Numerous epidemiological studies of various kinds of stress and preterm delivery have produced either negative or weakly positive results. Those inconclusive findings could be either because of the absence of an association or because of recognised methodological problems that may have masked an association. The biological plausibility of the stress hypothesis provides one rationale for continuing stress research, using better study designs. To further this agenda, we propose an epidemiological model, based on the classic ‘host, environment, agent’ triangle of epidemiological causality. The host is the individual woman, more or less susceptible to stressor-induced pathology. The environment includes the social and cultural conditions that are ongoing stressors as well as social and cultural modifiers of stress e.g. those factors that may influence how a particular stressor is experienced or what the physical response to it may be. The agent is the immediate emotional or physical stressor requiring her response. We draw from recent literature, published principally since 1990, to illustrate this model.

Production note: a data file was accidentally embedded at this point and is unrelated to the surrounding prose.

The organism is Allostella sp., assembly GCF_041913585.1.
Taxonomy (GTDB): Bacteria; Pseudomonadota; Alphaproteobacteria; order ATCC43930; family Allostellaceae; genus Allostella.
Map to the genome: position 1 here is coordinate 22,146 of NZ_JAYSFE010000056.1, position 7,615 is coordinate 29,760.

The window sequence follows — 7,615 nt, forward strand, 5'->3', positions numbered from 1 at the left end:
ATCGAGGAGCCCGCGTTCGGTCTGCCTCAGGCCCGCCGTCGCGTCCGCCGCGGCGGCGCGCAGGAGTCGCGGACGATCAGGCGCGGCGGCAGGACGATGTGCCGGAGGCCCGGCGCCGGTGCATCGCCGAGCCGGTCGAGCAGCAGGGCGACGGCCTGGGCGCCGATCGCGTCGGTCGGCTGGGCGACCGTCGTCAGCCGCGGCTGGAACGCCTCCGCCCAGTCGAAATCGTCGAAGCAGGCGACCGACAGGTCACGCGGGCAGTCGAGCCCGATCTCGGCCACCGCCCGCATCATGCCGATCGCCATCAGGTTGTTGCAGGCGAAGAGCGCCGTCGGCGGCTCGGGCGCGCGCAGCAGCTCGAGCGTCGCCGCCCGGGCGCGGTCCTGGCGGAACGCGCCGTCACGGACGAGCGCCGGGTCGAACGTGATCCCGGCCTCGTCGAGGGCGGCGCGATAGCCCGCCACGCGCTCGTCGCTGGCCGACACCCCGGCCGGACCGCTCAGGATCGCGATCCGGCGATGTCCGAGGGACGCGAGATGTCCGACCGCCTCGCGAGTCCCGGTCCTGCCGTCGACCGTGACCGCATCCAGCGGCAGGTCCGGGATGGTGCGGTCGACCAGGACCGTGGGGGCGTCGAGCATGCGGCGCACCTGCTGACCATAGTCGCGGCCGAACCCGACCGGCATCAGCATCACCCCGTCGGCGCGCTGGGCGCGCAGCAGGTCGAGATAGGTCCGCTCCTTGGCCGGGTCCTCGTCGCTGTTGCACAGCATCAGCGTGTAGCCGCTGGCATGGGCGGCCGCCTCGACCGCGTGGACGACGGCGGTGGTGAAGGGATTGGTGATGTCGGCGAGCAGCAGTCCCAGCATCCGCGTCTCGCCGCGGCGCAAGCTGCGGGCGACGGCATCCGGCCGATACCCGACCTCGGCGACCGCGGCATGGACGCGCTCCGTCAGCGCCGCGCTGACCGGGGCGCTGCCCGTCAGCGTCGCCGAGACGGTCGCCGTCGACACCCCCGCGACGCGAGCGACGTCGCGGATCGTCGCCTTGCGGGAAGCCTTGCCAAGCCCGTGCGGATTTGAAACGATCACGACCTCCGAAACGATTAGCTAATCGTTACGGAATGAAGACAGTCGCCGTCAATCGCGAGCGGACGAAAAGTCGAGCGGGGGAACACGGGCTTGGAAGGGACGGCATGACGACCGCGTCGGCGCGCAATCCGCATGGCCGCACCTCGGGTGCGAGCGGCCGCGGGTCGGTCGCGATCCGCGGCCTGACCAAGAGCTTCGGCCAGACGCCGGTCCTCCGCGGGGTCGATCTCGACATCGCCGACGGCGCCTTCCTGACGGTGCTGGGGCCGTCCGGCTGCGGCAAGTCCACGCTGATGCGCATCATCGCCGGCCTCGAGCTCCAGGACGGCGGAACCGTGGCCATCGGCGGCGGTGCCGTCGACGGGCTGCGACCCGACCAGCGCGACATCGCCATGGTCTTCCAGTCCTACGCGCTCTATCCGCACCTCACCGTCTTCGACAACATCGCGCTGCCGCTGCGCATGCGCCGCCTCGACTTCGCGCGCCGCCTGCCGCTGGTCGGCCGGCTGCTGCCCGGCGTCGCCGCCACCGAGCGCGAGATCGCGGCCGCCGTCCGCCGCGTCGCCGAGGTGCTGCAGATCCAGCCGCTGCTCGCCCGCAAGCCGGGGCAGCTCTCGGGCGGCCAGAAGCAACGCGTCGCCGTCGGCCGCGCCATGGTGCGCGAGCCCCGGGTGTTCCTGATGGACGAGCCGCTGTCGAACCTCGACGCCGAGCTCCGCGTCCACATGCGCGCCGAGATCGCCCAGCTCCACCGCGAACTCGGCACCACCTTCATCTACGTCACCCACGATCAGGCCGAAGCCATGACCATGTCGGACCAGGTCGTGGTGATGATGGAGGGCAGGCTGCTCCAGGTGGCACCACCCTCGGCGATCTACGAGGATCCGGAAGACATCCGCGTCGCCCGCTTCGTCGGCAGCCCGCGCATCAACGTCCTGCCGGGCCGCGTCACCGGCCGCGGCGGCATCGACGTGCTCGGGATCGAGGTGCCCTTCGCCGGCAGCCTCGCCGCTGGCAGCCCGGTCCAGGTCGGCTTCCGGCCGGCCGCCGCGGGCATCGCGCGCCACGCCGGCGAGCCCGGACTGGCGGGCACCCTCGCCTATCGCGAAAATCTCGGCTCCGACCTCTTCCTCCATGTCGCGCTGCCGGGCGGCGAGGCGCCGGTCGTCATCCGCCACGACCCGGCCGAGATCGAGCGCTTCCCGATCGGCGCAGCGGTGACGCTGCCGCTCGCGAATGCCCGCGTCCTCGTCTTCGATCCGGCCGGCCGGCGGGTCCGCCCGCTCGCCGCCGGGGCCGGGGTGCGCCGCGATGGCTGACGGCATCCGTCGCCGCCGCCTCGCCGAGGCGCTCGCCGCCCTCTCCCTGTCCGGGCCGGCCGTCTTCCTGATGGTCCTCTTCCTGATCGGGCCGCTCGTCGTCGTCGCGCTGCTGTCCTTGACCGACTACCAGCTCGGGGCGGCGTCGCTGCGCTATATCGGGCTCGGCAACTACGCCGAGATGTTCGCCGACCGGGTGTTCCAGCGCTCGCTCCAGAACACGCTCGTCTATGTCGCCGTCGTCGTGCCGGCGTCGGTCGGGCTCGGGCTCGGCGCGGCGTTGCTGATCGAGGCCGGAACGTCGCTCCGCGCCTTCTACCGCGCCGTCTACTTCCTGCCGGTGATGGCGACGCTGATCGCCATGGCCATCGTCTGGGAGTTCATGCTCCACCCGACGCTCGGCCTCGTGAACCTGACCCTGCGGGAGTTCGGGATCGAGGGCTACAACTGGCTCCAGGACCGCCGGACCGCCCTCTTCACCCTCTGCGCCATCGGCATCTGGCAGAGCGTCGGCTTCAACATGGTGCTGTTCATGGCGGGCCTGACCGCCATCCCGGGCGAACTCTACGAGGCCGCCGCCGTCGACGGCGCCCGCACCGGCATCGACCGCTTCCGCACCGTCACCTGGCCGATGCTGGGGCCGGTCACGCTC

This epidemiological model posits that whether the individual is overwhelmed by stressors depends not only on the strength of the agents but also upon host susceptibility to stress, as well as the background level of acute, environmental and contextual stressors, and the moderating influence of host, environmental and contextual resources for handling stress. Future research needs to be based on stress hypotheses that include all sides of the triangle, data collection instruments that adequately capture relevant stressors and stress responses, and analytical techniques capable of handling complex, multilevel relationships.